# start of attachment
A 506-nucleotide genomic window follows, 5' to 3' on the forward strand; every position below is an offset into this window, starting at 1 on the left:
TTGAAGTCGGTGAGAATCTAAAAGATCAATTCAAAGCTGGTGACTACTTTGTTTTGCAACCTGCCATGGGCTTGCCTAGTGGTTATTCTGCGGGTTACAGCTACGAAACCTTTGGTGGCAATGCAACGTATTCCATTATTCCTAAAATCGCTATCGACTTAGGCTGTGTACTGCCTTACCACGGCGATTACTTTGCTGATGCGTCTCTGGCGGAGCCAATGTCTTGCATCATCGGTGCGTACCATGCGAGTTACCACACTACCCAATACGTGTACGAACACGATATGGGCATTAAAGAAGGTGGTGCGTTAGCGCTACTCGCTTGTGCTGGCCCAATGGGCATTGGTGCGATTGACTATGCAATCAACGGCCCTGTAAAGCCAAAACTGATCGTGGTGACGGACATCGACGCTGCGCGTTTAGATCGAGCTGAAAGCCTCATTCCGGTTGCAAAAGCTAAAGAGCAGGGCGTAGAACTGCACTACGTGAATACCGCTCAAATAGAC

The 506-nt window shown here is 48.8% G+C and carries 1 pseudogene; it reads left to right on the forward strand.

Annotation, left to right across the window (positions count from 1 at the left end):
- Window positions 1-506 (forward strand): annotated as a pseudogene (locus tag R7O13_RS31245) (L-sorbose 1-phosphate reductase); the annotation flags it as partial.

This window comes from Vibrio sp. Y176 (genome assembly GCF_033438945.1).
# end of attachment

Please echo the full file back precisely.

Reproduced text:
A 506-nucleotide genomic window follows, 5' to 3' on the forward strand; every position below is an offset into this window, starting at 1 on the left:
TTGAAGTCGGTGAGAATCTAAAAGATCAATTCAAAGCTGGTGACTACTTTGTTTTGCAACCTGCCATGGGCTTGCCTAGTGGTTATTCTGCGGGTTACAGCTACGAAACCTTTGGTGGCAATGCAACGTATTCCATTATTCCTAAAATCGCTATCGACTTAGGCTGTGTACTGCCTTACCACGGCGATTACTTTGCTGATGCGTCTCTGGCGGAGCCAATGTCTTGCATCATCGGTGCGTACCATGCGAGTTACCACACTACCCAATACGTGTACGAACACGATATGGGCATTAAAGAAGGTGGTGCGTTAGCGCTACTCGCTTGTGCTGGCCCAATGGGCATTGGTGCGATTGACTATGCAATCAACGGCCCTGTAAAGCCAAAACTGATCGTGGTGACGGACATCGACGCTGCGCGTTTAGATCGAGCTGAAAGCCTCATTCCGGTTGCAAAAGCTAAAGAGCAGGGCGTAGAACTGCACTACGTGAATACCGCTCAAATAGAC

The 506-nt window shown here is 48.8% G+C and carries 1 pseudogene; it reads left to right on the forward strand.

Annotation, left to right across the window (positions count from 1 at the left end):
- Window positions 1-506 (forward strand): annotated as a pseudogene (locus tag R7O13_RS31245) (L-sorbose 1-phosphate reductase); the annotation flags it as partial.

This window comes from Vibrio sp. Y176 (genome assembly GCF_033438945.1).